It’s A Small, Horrifying World

I’m 2/3 of the way through John Tully’s A Short History of Cambodia, and page 104 made me put down the book and say out loud, “holy shit!” When World War II started, Cambodia was still a French protectorate. In 1940, the French government capitulated to Nazi Germany and the Vichy government took over, and the governor of French Indochina, Jean Decoux, went all-out in his support of the new regime. Partly this was because Japan (a German ally, as we all recall) was quickly moving south, and there weren’t enough French/Cambodian troops to resist if they tried, so he wanted to put on a good show of support. But hoo boy did Decoux go all in. The press switched immediately from siding with the Allies to spewing hatred against Jews and cheering Allied losses. He had members of youth organizations goose-stepping in parades and doing the Nazi salute. (Tully even says that he set up concentration camps, although he doesn’t say where or who was imprisoned, and I can’t find independent verification of this.)

There’s a picture in the book (can’t find one online) that shows Cambodian youth goose-stepping. They’re all doing the Nazi salute in front of a parade dais. I just found it utterly bizarre to see Khmers doing an Aryan salute, to see that specific gesture of European terrorism imitated in Southeast Asia. The politics of why Decoux adopted these symbols and gestures for his protectorate are clear, and the Cambodians were in little position to resist his orders, but it’s still sickening and dizzying. That it reached to the other side of the globe — it really was a world war.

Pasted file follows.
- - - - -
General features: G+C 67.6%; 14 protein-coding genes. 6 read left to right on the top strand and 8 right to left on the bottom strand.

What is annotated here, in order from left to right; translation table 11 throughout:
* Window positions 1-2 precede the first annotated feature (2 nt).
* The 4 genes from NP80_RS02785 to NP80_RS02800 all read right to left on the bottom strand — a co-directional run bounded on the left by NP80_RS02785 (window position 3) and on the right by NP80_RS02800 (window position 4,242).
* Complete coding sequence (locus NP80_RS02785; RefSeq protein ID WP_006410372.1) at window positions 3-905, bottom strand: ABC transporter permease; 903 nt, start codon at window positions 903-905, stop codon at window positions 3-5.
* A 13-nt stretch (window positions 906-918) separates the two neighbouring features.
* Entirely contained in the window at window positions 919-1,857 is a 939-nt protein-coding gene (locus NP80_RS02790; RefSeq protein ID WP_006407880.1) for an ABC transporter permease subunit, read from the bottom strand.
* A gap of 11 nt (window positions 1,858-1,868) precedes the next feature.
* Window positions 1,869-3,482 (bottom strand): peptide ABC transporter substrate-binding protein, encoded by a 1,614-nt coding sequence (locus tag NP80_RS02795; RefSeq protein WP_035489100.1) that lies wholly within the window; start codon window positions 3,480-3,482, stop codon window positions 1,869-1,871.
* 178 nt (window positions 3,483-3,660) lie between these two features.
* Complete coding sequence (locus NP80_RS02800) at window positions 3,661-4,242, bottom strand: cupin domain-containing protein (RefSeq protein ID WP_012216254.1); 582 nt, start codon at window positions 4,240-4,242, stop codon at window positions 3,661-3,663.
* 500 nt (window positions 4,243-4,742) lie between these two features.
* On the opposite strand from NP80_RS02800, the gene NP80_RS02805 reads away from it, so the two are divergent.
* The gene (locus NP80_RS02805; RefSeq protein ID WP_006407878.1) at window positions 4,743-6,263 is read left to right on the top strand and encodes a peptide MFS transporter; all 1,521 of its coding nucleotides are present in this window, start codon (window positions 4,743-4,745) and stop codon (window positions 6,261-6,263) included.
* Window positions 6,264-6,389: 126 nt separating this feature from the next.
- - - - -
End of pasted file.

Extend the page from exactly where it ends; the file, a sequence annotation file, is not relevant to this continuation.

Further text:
7 thoughts on “It’s A Small, Horrifying World

  1. Vive la France! Vive la République! Yeah, and most people don’t realize how easy the French were to take sides with the Nazis and go beyond what the Nazis had asked them to do (in regards to policy against Jews, among others). Bonne lecture!

    • Right! But I’ve heard of the Khmer Rouge so I’m aware of the horrors Pol Pot perpetrated. This far-reaching Vichy overcompliance with Nazi demands was surprising to me.

  2. Pingback: ACAM: Cambodia’s Dark Past and Bright Future | Stowaway

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